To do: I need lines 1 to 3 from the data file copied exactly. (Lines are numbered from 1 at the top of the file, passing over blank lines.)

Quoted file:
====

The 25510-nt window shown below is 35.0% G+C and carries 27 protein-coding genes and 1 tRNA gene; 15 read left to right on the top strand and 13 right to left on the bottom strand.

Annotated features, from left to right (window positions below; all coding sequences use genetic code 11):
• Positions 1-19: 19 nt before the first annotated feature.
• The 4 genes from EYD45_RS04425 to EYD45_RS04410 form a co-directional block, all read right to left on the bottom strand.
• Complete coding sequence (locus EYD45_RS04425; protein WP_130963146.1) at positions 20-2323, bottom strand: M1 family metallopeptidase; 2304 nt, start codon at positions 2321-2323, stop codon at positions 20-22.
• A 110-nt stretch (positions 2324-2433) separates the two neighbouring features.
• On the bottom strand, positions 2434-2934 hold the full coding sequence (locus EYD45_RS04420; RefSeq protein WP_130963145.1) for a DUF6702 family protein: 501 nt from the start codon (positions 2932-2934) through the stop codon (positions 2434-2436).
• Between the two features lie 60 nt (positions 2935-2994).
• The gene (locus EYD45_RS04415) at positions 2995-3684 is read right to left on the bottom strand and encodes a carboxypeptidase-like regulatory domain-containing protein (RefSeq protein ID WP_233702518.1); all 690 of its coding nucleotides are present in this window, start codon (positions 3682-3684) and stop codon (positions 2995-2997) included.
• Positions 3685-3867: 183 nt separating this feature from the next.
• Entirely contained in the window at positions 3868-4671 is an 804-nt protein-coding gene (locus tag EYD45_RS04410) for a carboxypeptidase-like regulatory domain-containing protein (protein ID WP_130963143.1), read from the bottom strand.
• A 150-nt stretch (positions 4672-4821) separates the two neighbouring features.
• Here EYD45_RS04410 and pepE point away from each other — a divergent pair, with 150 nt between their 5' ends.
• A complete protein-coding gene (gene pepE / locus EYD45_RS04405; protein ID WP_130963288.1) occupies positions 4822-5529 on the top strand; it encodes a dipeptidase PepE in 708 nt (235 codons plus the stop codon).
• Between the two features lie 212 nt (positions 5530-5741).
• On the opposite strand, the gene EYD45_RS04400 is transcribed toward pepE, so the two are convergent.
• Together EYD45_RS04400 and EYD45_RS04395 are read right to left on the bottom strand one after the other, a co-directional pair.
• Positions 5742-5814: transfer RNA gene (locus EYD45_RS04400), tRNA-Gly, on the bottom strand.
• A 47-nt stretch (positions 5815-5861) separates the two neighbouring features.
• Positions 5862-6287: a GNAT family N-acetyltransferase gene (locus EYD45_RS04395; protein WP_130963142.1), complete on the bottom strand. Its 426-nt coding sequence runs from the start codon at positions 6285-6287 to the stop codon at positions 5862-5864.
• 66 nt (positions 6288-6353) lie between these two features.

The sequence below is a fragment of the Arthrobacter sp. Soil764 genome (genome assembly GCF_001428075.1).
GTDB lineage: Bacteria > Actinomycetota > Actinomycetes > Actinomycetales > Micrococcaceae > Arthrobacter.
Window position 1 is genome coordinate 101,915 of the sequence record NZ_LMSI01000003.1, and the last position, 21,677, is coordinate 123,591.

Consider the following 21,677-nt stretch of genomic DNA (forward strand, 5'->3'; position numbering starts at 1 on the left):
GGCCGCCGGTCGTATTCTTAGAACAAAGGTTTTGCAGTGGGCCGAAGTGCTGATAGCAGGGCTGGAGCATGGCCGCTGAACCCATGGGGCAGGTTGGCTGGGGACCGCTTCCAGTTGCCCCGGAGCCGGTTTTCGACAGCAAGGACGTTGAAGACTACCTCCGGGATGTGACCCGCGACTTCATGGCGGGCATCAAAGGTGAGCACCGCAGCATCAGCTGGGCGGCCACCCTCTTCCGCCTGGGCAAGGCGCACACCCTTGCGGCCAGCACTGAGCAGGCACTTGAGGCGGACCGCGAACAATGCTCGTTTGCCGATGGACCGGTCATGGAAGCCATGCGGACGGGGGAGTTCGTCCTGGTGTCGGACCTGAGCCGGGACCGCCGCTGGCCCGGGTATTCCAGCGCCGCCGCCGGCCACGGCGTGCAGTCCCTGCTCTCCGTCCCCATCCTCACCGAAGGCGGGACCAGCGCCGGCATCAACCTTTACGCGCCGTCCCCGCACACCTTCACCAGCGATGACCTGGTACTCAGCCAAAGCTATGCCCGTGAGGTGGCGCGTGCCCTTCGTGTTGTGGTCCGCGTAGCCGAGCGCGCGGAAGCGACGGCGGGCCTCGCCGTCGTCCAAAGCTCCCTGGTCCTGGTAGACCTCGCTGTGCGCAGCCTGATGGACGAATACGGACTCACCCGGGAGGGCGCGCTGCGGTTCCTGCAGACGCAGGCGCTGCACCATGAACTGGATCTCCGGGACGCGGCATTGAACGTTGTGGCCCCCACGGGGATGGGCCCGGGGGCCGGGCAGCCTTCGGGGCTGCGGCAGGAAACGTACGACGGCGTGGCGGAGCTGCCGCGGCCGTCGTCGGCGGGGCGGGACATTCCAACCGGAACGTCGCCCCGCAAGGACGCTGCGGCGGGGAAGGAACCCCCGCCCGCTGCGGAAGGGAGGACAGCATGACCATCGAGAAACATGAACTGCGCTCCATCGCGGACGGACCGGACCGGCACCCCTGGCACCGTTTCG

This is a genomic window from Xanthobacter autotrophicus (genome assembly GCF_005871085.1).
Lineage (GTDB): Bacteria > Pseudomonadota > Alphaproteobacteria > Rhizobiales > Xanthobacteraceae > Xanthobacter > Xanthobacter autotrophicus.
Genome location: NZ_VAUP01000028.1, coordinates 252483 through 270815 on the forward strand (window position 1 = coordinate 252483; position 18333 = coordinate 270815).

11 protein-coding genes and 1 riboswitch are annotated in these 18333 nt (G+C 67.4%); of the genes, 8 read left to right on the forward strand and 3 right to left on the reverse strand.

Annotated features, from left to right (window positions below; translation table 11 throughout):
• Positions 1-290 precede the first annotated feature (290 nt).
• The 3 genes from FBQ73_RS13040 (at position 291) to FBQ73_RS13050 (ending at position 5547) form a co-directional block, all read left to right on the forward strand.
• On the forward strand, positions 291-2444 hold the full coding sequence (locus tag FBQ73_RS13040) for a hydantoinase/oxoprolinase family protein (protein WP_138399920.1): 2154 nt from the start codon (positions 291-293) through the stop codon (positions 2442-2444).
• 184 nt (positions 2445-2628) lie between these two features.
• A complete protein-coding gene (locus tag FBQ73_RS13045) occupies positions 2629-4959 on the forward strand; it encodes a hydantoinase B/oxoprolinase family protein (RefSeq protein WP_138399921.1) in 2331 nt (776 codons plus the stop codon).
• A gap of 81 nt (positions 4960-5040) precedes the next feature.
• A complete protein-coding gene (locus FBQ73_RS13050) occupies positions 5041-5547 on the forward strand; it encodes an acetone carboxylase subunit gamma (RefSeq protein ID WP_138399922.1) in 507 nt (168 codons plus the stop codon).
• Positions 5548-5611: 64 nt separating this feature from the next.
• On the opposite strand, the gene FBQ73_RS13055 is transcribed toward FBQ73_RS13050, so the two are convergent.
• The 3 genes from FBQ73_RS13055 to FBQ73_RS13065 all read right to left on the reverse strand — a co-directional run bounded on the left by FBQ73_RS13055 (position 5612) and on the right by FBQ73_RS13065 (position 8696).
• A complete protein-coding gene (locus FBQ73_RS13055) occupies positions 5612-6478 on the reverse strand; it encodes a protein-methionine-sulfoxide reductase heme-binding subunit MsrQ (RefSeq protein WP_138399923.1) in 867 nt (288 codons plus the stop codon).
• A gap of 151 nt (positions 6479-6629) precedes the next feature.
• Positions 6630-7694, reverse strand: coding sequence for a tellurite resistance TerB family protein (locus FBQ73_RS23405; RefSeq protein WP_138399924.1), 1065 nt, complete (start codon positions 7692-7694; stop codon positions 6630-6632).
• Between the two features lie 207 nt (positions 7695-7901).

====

The 25510-nt window shown below is 35.0% G+C and carries 27 protein-coding genes and 1 tRNA gene; 15 read left to right on the top strand and 13 right to left on the bottom strand.

Annotated features, from left to right (window positions below; all coding sequences use genetic code 11):
• Positions 1-19: 19 nt before the first annotated feature.